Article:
The world seems a lot different today than just 30 days ago.
Global markets have taken a massive plunge, schools have shut down globally, shopping malls have closed, the NBA has suspended its season, the Tokyo Olympics have been moved 2021, almost everybody who can manage it is working from home (that’s if they haven’t been let go), and public gatherings have been outlawed — it’s like nothing we’ve seen since perhaps World War 2.
I spoke business survival strategies with Steve Blank for an episode of the Future Squared podcast today. In response to the crisis, he urged leaders to first take stock of their runway, then ask themselves if this crisis is a three-month, one-year, or three-year problem, and adapt accordingly.
The shorter the runway and/or the longer the problem, the more drastic the action that leaders need to take.
Value networks around the world have been disrupted. As a result, previously true assumptions underpinning business models— say, customer appetite and ability to pay — might now be false.
One should not make the mistake of assuming that what was true 30 days ago is still true today.
Even if we successfully flatten the curve in the next few months, and the number of new COVID19 cases grinds to a halt, it is unlikely that the economy will bounce back overnight.
Mass layoffs — such as the standing down of two-thirds of Qantas’ staff — will result in unemployment numbers skyrocketing, with some pundits projecting unemployment in the US will surpass 20% — something we’ve not seen since the Great Depression. If this eventuates, it’s likely to create a ripple effect on supply and demand that we won’t bounce back from in a hurry, and will send economies into recession.
In the United States, the average recession has historically lasted 22 months.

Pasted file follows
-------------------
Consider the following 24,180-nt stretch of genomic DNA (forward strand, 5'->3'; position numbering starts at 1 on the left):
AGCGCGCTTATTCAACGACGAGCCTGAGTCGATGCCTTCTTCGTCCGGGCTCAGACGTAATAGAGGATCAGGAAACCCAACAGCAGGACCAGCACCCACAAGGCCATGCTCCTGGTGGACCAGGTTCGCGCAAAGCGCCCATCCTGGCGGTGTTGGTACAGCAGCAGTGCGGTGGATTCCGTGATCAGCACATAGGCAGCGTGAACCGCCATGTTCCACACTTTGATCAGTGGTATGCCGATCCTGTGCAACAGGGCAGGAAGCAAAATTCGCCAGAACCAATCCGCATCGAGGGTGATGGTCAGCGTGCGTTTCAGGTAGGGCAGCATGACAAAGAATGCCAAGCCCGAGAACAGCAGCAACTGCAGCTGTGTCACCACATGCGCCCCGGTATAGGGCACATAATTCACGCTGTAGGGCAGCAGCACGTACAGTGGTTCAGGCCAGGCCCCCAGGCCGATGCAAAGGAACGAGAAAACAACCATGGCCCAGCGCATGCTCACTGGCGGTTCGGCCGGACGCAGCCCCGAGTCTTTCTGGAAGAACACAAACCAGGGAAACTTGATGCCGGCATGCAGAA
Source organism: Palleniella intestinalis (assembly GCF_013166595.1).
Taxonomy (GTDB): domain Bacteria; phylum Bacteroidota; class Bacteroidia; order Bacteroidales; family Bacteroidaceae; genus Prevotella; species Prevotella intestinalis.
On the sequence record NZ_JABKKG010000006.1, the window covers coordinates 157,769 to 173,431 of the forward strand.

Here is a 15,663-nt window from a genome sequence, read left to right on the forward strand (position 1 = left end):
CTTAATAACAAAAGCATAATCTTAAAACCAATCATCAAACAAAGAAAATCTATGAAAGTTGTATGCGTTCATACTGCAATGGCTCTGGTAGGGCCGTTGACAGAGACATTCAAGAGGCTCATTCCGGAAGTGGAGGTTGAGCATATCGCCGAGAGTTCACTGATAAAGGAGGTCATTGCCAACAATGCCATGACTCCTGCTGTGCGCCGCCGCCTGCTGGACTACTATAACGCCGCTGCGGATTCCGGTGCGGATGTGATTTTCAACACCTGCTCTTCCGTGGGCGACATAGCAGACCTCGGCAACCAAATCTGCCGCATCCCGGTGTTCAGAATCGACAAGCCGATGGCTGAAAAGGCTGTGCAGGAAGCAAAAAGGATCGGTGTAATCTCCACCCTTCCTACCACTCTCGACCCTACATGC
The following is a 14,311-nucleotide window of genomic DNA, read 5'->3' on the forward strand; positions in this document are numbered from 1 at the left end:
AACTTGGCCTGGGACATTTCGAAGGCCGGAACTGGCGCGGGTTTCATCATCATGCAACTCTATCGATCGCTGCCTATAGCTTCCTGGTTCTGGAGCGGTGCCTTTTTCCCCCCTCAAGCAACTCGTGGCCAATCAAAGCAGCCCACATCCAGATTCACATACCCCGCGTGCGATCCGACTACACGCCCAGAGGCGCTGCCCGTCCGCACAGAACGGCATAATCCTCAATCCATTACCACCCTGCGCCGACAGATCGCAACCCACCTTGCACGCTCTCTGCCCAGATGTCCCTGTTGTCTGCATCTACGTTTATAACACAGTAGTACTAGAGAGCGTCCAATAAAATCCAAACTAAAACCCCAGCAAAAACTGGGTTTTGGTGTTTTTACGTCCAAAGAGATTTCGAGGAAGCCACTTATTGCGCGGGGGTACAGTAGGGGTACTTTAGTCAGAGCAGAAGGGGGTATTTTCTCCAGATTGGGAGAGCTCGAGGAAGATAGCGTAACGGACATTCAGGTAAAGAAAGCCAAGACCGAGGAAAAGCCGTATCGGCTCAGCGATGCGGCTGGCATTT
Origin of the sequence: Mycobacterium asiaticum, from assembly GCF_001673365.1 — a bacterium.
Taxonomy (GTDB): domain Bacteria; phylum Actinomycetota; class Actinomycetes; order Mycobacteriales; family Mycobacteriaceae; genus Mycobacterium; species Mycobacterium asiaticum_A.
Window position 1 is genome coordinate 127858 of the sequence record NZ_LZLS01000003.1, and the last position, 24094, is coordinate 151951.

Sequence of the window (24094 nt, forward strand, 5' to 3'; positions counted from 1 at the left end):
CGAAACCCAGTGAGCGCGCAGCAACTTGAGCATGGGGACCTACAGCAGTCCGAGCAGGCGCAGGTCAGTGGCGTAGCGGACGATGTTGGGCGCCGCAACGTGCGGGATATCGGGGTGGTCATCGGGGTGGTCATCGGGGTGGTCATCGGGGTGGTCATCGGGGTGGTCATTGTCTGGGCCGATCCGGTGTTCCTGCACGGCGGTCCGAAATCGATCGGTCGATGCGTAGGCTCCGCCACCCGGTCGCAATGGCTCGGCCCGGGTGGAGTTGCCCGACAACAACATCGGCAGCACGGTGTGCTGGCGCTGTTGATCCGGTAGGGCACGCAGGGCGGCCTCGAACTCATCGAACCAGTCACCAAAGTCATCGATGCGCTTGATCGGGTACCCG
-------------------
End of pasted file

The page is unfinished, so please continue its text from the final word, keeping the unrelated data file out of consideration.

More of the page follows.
Given all of this — it’s not a stretch to conclude that we’re dealing with a longterm problem — a much longer one that many leaders had hoped for just a few short weeks ago.
Given the emerging long-term nature of the problem, in order to survive the crisis businesses might require an entirely new business model — preferably one that makes the best use of existing current resources; people, intellectual property, systems and technology, or capital.
However, while it might seem like nothing but doom and gloom for many companies, the crisis has created not just losers, but also winners and new business model opportunities — should we look for them.
In his landmark theory of disruption, the late Clayton Christensen found that :
For example, mobile games not only appealed to existing gamers when they made their debut, but also tapped into a massive new market in women who had largely ignored video-game consoles. In fact, women were found to be a larger market than men when it came to mobile games in 2018.
And this is precisely what we’re seeing now — the emergence of new markets.
Zoom — one of the world’s leading video-conferencing platforms— is tapping into a new market of people who previously went without their product. This includes Gen-Xers and older who work for large organisations and had always optimised for face-to-face meetings before they were forced to work from home.
This, coupled with the fact that almost everybody ‘white-collar’ is now working from home has sent Zoom’s stocks soaring by 50% in the past 30 days alone.
Oftentimes, when people go through a devastating life event — be it a cancer scare, or say a divorce —they look back on the experience and insist that they wouldn’t change anything. This is because it is in times of adversity that we are more likely to ask the big questions, answer them and make some profoundly positive changes in our lives.
COVID19 might just have the capacity to do the same for a lot of entrepreneurs, small businesses and startups who might need to ask the big questions themselves, only in this case, about their business models.
If we’re looking to navigate new territories, it’s helpful to have something representing a map — a map that will empower leaders to identify new markets, and new business model opportunities.
I conducted the following non-exhaustive stocktake of short-term winners and losers below — a map of sorts. And when I say ‘losers’, I‘m’ strictly referring to their pre-COVID19 business models — they can become winners by adapting.